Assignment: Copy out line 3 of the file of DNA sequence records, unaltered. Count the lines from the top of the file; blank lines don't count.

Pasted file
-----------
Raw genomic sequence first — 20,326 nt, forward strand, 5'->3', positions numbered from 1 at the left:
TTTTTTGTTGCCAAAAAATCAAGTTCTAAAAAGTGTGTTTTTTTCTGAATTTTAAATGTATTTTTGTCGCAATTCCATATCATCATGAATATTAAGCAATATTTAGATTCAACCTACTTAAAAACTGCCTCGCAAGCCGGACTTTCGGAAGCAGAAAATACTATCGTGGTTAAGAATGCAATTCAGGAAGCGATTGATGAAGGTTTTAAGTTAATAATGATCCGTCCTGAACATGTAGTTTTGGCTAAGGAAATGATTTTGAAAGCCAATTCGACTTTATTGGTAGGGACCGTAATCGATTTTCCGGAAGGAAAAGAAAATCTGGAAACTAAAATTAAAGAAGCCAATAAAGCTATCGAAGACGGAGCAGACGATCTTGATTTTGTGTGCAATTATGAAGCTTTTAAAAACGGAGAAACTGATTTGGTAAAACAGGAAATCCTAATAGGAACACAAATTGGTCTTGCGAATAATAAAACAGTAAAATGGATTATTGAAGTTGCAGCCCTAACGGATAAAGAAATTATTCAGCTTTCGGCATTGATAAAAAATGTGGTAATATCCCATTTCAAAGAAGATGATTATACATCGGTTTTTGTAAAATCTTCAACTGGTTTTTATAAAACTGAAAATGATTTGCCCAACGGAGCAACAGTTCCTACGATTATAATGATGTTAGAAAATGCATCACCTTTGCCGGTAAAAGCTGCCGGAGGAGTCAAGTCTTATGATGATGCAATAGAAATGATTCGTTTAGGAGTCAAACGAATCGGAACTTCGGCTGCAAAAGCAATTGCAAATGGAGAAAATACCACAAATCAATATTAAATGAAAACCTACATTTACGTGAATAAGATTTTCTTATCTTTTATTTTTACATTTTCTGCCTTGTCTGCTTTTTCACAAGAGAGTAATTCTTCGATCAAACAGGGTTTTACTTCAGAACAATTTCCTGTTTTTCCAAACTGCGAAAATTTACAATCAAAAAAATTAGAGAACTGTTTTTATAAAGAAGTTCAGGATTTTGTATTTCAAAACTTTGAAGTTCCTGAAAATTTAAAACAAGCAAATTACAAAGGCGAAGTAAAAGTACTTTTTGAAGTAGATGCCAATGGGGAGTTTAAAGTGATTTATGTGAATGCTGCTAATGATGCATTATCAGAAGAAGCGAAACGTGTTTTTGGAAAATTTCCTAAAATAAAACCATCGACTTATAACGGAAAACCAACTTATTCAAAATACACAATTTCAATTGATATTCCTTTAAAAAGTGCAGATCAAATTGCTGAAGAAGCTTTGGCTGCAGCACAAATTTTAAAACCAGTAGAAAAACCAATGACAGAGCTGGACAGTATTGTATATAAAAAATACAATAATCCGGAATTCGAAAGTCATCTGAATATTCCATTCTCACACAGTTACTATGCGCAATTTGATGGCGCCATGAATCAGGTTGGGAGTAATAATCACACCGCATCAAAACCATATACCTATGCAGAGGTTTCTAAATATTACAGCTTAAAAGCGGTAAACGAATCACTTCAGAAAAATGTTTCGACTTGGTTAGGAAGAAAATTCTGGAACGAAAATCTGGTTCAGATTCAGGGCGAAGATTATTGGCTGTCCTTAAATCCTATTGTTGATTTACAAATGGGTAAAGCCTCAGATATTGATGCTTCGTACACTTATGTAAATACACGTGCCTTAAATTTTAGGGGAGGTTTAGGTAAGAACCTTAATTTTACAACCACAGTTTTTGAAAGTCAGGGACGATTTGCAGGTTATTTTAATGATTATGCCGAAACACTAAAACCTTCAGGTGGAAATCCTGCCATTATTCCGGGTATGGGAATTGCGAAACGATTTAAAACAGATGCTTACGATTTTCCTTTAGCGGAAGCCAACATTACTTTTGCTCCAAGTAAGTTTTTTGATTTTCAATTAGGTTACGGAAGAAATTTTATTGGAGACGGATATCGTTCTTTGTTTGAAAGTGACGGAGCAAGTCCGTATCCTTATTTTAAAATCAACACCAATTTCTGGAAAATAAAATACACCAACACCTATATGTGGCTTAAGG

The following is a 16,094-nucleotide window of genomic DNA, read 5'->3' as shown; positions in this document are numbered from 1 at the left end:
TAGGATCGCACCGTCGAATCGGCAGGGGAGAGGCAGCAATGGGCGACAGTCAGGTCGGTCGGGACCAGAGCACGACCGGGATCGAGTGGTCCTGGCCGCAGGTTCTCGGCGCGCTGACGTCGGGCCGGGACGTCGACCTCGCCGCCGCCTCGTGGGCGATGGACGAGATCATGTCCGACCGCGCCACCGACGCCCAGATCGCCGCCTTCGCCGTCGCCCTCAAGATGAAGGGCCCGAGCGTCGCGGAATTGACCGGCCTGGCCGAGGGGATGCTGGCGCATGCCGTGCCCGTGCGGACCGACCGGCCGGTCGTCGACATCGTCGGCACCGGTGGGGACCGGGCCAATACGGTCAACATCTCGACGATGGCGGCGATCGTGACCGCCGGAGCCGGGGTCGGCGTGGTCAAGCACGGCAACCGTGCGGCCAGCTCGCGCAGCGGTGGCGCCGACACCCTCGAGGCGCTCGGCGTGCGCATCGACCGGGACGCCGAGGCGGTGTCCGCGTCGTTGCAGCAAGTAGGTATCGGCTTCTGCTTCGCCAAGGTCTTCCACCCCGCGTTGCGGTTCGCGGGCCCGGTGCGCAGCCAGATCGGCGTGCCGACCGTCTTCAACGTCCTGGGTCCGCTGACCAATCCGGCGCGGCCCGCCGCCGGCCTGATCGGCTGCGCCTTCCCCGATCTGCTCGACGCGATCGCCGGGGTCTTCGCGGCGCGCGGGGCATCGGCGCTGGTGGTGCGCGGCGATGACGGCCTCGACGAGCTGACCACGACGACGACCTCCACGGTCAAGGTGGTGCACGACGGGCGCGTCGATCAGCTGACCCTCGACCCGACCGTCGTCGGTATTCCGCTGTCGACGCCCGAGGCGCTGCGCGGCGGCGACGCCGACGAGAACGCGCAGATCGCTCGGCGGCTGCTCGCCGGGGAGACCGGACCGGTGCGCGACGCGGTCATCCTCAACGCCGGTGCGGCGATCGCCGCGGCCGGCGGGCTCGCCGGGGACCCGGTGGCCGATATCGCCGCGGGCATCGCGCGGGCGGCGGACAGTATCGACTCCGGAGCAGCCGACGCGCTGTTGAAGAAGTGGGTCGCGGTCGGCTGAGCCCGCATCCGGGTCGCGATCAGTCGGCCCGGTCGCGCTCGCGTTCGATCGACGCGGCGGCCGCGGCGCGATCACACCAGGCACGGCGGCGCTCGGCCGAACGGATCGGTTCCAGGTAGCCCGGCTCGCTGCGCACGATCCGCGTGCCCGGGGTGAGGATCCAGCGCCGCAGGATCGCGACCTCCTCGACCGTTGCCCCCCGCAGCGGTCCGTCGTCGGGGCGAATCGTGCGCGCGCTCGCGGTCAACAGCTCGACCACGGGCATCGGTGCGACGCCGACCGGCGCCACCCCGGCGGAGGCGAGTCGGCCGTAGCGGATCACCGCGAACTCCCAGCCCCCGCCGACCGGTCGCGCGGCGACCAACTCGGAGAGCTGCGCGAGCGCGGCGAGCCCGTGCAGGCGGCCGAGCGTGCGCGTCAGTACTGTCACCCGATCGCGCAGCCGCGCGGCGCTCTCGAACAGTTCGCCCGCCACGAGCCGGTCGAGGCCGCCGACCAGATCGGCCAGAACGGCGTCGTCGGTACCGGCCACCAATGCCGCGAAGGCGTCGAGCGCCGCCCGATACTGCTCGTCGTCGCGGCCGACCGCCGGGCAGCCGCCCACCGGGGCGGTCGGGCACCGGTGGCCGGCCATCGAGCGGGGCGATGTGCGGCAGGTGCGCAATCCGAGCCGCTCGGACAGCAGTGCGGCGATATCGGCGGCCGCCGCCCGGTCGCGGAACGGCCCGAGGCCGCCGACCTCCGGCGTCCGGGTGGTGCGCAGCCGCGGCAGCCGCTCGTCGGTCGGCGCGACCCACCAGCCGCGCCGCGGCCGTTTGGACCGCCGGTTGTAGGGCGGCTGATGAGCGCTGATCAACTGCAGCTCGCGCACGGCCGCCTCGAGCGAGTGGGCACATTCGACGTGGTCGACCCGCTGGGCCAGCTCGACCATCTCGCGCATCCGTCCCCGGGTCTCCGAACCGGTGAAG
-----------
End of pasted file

The following is a 16,094-nucleotide window of genomic DNA, read 5'->3' as shown; positions in this document are numbered from 1 at the left end: